By LORRAINE V. MURRAY, Commentary | Published December 22, 2016
“Oh, God, help me get through this Christmas,” has been my ongoing prayer for weeks.
The second holiday season without my husband is even more painful than the first—because last year, the shock hadn’t quite worn off and I was wrapped in a haze of sorrow. This year, I realize that he won’t be here, ever again, for another Christmas.
Still, all around me there’s so much joy and jolliness, and good cheer—and how I wish I could join in.
Last year I put out the Christmas tablecloth and plates, but this year—well, I can’t reach the dishes without getting up on a ladder, and it’s a bit treacherous—and I am so, so tired of asking people for help.
Widowhood is such a terrible bore for everyone—certainly for the widow herself. We want so much to be “over it,” back to our old selves, laughing and festive again—but grief has its own timetable.
I would like to assure people that after 16 months, I am just fine! I’m happy! I’m fulfilled! I can deal with the long, black hours of loneliness! Really, I’m great!
But, of course, these are lies—and every day is a struggle to survive.
Then I read about others who have endured much greater tragedies, such as parents who have lost a child—because, to me, that’s the deepest suffering of all.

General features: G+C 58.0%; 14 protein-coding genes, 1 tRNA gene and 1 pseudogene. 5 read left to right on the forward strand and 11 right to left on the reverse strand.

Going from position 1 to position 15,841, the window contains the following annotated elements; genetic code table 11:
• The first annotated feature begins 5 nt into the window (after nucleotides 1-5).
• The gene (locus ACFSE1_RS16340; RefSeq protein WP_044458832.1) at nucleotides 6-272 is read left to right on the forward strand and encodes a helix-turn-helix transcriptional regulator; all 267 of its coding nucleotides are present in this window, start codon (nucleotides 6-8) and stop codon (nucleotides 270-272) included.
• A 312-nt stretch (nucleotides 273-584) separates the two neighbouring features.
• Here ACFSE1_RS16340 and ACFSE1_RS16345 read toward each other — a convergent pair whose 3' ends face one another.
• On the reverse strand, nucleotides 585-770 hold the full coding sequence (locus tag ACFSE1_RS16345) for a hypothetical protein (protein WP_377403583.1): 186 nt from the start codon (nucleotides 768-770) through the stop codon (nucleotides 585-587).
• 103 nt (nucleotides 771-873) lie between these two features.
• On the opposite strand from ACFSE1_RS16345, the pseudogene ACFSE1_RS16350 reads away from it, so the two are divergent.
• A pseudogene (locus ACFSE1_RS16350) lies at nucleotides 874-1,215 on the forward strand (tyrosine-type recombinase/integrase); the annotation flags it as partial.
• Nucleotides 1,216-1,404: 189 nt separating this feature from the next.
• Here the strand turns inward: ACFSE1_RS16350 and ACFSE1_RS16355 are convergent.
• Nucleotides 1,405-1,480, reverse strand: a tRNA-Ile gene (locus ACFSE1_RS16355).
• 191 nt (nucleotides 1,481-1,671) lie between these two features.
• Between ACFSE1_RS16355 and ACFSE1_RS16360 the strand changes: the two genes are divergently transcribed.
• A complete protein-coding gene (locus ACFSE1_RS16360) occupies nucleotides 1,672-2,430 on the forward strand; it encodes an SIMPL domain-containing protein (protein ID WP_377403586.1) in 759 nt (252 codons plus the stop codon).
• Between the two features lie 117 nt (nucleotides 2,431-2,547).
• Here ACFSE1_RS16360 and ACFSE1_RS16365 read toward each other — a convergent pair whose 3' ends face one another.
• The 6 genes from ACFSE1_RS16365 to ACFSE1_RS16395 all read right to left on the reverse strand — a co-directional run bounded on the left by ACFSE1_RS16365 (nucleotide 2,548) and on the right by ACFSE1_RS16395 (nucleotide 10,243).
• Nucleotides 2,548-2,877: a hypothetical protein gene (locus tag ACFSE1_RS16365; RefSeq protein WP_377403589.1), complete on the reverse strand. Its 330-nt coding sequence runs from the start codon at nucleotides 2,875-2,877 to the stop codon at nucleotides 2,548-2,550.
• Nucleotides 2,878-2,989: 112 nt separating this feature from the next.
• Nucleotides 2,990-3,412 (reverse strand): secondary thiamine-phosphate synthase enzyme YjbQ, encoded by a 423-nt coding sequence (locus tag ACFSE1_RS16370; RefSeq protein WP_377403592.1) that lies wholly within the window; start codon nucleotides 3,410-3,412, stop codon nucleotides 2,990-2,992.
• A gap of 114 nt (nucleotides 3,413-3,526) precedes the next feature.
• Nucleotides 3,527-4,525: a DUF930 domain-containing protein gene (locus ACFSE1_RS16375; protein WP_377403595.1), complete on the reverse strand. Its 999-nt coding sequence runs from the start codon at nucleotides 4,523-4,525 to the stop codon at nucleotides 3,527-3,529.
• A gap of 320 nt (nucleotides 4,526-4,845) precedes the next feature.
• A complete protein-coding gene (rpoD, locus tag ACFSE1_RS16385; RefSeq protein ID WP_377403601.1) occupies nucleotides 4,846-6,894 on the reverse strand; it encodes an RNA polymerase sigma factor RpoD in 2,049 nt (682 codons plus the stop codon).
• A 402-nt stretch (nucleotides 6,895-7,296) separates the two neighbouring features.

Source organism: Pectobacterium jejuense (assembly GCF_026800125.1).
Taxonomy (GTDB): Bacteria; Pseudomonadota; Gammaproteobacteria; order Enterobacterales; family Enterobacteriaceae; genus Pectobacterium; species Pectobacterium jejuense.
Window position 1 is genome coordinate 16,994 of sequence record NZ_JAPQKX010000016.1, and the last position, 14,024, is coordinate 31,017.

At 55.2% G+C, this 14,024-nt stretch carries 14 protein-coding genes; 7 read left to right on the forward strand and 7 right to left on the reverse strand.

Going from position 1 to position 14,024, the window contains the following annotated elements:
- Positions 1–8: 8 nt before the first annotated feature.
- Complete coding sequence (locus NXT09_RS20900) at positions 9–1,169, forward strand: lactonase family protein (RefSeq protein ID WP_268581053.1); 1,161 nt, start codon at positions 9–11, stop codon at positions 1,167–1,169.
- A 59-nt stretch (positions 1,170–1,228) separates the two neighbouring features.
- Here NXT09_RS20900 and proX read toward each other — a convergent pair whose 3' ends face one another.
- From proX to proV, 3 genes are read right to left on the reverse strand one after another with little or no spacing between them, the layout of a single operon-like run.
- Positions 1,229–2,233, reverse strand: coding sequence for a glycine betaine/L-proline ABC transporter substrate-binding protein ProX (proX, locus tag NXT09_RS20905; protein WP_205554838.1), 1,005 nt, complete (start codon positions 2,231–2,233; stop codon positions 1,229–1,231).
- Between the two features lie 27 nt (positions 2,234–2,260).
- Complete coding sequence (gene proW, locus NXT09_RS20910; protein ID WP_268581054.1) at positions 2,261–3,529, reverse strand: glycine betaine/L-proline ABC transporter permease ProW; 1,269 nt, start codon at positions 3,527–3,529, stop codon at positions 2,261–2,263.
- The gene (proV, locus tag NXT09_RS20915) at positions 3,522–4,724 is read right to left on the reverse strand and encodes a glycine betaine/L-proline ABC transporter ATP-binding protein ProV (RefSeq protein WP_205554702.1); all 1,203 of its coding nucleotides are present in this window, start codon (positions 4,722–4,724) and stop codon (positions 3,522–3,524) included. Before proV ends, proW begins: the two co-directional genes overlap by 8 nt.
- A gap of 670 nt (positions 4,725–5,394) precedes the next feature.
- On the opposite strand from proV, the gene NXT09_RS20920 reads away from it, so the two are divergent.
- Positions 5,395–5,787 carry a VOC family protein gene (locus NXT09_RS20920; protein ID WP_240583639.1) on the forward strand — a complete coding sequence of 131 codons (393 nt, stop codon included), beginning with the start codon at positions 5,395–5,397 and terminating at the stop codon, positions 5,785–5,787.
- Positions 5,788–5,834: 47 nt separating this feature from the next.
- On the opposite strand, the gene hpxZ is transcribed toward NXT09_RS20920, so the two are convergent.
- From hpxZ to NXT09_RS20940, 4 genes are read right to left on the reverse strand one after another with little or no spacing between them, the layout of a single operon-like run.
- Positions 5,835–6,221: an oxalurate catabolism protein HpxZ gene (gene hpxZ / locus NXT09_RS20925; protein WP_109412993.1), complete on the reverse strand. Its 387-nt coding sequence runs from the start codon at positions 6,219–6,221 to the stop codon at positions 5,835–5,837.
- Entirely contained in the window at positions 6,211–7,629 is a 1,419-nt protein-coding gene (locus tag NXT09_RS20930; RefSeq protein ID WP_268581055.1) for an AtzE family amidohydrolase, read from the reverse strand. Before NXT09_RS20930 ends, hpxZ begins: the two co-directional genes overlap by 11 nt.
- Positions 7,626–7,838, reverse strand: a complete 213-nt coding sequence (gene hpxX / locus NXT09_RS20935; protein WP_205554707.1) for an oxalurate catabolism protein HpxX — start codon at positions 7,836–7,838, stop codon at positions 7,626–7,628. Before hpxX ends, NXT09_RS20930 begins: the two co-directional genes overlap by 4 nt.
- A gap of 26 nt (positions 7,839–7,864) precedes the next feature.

In “The Magnificat,” there’s an essay by a woman whose little girl, Catherine Violet, died four years ago in the Sandy Hook Elementary School shooting.
The mother, Jennifer Hubbard, writes about decorating the tree and wrapping presents amidst “quiet echoes” of her daughter’s laughter, since the child died near Christmas.
She admits that she’s tempted to forgo Christmas entirely, but she and her husband resolved to celebrate the day because it’s so important.
This grieving mother reflects on the Blessed Mother’s serenity as she peacefully gazed upon her newborn: “Surely Mary did not anticipate making an exhausting pilgrimage to Bethlehem, yet she walked with grace … Surely she did not expect the One swaddled in her arms to lead her to his cross, yet she will stand at its foot.”
I think about the marriage vows, and how on the happiest day of my life, I said words that brought a shiver down my spine: “Until death do us part.”
Later, I assured myself that nothing—not even death!—could ever separate us. That was naive, of course, because a marriage comes to a bitter end when a spouse dies.
Yes, you have a lovely cache of memories—and you certainly can pray for the person, and even talk to him aloud like in the old days—but you can’t hide the fact that he’s gone—and you are left.
Still, I take comfort in the words of this mother who survived a terrible nightmare—and has remained faithful to God.
She sees a promise fulfilled in the manger: “It’s the reminder that a journey walked in faith, although sometimes painful, is anointed with his peace, grace, and love.”
And this is why she still celebrates Christmas, you see, because she trusts “that the Baby in the manger is the reason I will see Catherine again.”
Even though my house is not decorated, and there is no tree, the manger on the mantle is all that’s necessary. Because, for me, the deepest message of Christmas is the birth of hope and the coming of the Light into darkness.
And since I believe in this Light, and embrace this Love, I cling to the hope of seeing my husband again.
“Our Lady of the Wilderness” (oil painting) by Jef Murray. Lorraine’s email is firstname.lastname@example.org.